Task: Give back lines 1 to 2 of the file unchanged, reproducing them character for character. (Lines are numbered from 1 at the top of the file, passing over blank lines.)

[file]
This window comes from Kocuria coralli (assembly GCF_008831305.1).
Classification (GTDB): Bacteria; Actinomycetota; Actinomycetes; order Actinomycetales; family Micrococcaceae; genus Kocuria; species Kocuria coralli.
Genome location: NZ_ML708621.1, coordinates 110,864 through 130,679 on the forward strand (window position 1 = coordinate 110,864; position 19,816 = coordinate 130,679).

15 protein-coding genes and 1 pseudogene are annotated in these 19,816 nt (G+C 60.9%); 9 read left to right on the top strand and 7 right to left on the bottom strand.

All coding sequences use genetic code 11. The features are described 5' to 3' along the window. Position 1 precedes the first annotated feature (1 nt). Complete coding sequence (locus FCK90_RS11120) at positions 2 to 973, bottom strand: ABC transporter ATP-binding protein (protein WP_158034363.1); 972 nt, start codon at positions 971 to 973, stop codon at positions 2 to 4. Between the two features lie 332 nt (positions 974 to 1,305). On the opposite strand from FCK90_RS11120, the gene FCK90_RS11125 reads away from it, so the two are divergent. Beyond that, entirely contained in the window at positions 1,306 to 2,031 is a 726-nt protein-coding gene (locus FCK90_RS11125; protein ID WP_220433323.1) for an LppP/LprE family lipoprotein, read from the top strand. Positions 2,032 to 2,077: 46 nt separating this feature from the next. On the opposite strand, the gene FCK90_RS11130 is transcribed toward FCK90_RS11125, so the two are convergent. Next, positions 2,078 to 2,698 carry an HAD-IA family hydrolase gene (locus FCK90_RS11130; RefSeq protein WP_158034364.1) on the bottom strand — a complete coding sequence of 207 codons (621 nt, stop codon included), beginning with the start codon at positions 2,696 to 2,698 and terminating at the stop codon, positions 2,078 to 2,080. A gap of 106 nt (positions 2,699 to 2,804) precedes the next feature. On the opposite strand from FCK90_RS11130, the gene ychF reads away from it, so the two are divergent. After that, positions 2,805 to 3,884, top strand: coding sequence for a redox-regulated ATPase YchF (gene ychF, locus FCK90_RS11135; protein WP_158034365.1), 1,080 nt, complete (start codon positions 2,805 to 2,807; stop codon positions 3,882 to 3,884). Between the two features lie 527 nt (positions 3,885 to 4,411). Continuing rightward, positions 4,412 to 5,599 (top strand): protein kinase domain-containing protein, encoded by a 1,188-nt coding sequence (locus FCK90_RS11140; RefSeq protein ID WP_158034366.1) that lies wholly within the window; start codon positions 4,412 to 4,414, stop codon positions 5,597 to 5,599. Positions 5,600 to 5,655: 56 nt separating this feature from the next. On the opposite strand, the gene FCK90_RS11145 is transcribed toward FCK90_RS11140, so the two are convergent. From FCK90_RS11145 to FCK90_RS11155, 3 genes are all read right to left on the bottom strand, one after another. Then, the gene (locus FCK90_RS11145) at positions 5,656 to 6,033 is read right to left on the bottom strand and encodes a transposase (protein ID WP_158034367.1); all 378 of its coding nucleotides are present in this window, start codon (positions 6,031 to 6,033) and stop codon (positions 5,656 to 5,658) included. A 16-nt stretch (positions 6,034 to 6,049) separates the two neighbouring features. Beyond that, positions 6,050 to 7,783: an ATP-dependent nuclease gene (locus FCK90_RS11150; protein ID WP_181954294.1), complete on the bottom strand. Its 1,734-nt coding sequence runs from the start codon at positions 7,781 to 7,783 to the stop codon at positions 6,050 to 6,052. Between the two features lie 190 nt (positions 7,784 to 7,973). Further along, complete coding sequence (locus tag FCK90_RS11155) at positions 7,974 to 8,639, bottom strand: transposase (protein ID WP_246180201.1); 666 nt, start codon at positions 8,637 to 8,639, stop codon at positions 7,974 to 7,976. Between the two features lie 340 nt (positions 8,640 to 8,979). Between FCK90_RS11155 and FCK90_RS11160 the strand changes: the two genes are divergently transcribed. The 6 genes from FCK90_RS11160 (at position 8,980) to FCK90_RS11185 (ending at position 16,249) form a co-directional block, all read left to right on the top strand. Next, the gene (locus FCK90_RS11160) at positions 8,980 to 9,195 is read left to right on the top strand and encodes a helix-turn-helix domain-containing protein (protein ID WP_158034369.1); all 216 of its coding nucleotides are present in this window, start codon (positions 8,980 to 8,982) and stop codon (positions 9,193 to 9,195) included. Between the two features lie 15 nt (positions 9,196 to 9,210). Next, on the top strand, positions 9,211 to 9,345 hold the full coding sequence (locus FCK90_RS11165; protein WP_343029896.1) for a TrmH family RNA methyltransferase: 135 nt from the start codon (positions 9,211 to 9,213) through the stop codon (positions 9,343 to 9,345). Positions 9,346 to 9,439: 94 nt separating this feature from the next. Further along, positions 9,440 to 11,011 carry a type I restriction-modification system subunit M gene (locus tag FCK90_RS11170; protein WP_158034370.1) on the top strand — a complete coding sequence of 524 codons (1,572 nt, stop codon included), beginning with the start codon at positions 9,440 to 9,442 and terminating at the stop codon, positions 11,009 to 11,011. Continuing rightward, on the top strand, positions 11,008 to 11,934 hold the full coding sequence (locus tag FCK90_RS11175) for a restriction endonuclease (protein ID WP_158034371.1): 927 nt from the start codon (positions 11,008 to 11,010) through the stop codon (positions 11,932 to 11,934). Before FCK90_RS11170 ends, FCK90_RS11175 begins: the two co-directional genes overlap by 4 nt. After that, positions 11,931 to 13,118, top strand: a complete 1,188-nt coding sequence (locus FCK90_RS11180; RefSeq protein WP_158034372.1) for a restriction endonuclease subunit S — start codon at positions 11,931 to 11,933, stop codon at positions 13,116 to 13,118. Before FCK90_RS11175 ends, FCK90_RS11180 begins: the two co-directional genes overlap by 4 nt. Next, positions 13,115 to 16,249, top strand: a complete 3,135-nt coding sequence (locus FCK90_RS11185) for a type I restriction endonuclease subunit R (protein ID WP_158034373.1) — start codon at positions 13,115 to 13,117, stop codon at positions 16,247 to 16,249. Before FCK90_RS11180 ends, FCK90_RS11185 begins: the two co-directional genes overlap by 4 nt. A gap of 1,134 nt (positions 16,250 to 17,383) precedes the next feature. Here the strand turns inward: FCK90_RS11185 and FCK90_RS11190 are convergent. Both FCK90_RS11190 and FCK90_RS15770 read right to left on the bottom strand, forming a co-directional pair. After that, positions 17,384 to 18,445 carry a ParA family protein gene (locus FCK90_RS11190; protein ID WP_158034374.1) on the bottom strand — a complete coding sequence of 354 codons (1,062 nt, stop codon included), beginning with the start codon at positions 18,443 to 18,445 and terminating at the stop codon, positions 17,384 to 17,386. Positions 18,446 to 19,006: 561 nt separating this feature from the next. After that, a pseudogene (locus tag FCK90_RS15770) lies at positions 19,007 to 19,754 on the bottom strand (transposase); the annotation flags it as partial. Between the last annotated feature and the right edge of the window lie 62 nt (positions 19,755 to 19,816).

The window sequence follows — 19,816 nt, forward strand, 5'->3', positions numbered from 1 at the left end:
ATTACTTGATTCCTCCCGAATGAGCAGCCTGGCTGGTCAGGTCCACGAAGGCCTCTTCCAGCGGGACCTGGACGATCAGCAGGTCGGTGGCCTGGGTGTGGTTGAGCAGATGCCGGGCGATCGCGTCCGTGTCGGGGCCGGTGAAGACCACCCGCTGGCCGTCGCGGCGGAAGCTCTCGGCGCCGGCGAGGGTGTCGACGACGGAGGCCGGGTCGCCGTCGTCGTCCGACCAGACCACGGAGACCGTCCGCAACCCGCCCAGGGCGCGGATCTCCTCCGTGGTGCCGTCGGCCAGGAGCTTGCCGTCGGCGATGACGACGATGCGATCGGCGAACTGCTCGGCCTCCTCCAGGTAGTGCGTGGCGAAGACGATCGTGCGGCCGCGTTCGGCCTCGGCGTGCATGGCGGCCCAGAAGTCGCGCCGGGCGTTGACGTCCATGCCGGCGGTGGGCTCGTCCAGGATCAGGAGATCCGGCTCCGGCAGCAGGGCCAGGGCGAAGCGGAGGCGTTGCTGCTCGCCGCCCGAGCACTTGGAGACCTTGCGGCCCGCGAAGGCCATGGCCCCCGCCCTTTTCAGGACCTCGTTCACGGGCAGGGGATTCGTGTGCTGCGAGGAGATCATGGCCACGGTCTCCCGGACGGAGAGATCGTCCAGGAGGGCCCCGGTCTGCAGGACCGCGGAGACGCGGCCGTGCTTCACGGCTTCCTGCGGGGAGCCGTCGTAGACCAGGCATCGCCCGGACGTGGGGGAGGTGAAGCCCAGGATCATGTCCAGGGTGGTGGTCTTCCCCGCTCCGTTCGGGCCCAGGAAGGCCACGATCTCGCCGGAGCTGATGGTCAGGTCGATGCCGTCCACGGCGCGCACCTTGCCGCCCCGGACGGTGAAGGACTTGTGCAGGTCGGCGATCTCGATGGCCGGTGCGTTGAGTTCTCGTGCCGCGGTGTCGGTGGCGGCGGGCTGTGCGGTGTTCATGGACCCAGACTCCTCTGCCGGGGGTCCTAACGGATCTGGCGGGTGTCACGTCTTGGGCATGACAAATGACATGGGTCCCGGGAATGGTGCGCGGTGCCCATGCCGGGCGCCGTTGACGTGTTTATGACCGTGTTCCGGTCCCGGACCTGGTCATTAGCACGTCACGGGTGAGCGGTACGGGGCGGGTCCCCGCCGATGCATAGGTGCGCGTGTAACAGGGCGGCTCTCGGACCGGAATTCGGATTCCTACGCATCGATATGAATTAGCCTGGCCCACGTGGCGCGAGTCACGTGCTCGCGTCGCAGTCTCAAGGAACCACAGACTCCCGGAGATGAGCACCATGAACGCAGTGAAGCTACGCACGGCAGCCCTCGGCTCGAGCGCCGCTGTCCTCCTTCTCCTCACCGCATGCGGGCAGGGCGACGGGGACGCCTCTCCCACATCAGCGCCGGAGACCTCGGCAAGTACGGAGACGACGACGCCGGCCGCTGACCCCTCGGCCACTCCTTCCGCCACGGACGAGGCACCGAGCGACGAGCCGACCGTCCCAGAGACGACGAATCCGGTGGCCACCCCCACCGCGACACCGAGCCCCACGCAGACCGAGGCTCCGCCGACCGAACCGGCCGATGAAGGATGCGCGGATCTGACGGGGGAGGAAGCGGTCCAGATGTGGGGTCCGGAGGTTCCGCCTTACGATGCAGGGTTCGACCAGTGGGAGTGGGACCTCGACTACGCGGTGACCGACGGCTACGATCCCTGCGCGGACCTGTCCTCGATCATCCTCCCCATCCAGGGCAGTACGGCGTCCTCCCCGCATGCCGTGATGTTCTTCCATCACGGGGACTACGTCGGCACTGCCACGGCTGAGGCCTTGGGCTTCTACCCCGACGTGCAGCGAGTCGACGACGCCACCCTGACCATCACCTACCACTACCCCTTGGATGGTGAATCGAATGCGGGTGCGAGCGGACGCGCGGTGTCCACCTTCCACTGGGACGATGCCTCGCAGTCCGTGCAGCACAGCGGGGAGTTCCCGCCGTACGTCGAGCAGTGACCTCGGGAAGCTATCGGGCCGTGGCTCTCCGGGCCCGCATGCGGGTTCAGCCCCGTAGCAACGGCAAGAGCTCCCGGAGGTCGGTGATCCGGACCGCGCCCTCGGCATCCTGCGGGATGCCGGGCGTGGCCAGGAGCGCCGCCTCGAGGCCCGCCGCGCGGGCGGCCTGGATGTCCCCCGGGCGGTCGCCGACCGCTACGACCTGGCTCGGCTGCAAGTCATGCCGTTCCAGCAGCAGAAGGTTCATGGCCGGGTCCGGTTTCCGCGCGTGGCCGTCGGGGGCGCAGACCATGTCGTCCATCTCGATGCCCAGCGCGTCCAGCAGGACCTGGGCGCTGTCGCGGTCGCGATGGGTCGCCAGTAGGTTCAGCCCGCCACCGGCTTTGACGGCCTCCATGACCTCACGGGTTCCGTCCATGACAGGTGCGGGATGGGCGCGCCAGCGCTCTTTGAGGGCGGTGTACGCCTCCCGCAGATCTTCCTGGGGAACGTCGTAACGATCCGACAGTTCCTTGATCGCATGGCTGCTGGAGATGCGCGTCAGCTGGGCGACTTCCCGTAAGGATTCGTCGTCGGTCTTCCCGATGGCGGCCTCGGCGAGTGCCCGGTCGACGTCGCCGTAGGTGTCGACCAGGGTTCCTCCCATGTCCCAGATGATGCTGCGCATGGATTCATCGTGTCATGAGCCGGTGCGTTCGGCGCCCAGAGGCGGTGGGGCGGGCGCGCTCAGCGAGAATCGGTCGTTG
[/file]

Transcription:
This window comes from Kocuria coralli (assembly GCF_008831305.1).
Classification (GTDB): Bacteria; Actinomycetota; Actinomycetes; order Actinomycetales; family Micrococcaceae; genus Kocuria; species Kocuria coralli.